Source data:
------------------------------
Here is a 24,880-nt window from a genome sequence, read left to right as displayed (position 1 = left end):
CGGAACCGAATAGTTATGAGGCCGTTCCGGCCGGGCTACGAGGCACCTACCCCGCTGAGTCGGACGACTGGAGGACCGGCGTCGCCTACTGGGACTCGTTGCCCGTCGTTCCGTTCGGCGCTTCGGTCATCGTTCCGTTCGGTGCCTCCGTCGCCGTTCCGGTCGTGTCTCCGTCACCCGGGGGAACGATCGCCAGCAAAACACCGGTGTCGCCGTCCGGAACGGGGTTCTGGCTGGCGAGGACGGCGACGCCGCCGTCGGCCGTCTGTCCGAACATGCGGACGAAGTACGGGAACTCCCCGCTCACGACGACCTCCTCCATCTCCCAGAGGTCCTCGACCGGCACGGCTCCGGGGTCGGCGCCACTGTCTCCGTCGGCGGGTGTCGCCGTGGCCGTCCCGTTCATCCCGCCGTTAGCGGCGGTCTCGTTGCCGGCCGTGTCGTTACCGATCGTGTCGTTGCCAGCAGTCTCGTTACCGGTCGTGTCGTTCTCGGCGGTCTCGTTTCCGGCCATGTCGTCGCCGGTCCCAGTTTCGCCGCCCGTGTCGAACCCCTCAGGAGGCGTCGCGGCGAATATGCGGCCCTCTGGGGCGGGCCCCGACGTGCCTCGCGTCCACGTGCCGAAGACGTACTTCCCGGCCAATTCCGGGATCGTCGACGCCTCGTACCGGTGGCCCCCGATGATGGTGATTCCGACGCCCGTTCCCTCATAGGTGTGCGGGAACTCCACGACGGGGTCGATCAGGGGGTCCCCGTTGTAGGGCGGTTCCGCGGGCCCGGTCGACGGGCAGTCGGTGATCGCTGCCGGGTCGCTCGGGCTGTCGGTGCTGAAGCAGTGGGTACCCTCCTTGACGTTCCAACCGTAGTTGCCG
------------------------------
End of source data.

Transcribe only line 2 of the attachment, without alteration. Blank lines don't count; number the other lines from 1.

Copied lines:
CGGAACCGAATAGTTATGAGGCCGTTCCGGCCGGGCTACGAGGCACCTACCCCGCTGAGTCGGACGACTGGAGGACCGGCGTCGCCTACTGGGACTCGTTGCCCGTCGTTCCGTTCGGCGCTTCGGTCATCGTTCCGTTCGGTGCCTCCGTCGCCGTTCCGGTCGTGTCTCCGTCACCCGGGGGAACGATCGCCAGCAAAACACCGGTGTCGCCGTCCGGAACGGGGTTCTGGCTGGCGAGGACGGCGACGCCGCCGTCGGCCGTCTGTCCGAACATGCGGACGAAGTACGGGAACTCCCCGCTCACGACGACCTCCTCCATCTCCCAGAGGTCCTCGACCGGCACGGCTCCGGGGTCGGCGCCACTGTCTCCGTCGGCGGGTGTCGCCGTGGCCGTCCCGTTCATCCCGCCGTTAGCGGCGGTCTCGTTGCCGGCCGTGTCGTTACCGATCGTGTCGTTGCCAGCAGTCTCGTTACCGGTCGTGTCGTTCTCGGCGGTCTCGTTTCCGGCCATGTCGTCGCCGGTCCCAGTTTCGCCGCCCGTGTCGAACCCCTCAGGAGGCGTCGCGGCGAATATGCGGCCCTCTGGGGCGGGCCCCGACGTGCCTCGCGTCCACGTGCCGAAGACGTACTTCCCGGCCAATTCCGGGATCGTCGACGCCTCGTACCGGTGGCCCCCGATGATGGTGATTCCGACGCCCGTTCCCTCATAGGTGTGCGGGAACTCCACGACGGGGTCGATCAGGGGGTCCCCGTTGTAGGGCGGTTCCGCGGGCCCGGTCGACGGGCAGTCGGTGATCGCTGCCGGGTCGCTCGGGCTGTCGGTGCTGAAGCAGTGGGTACCCTCCTTGACGTTCCAACCGTAGTTGCCG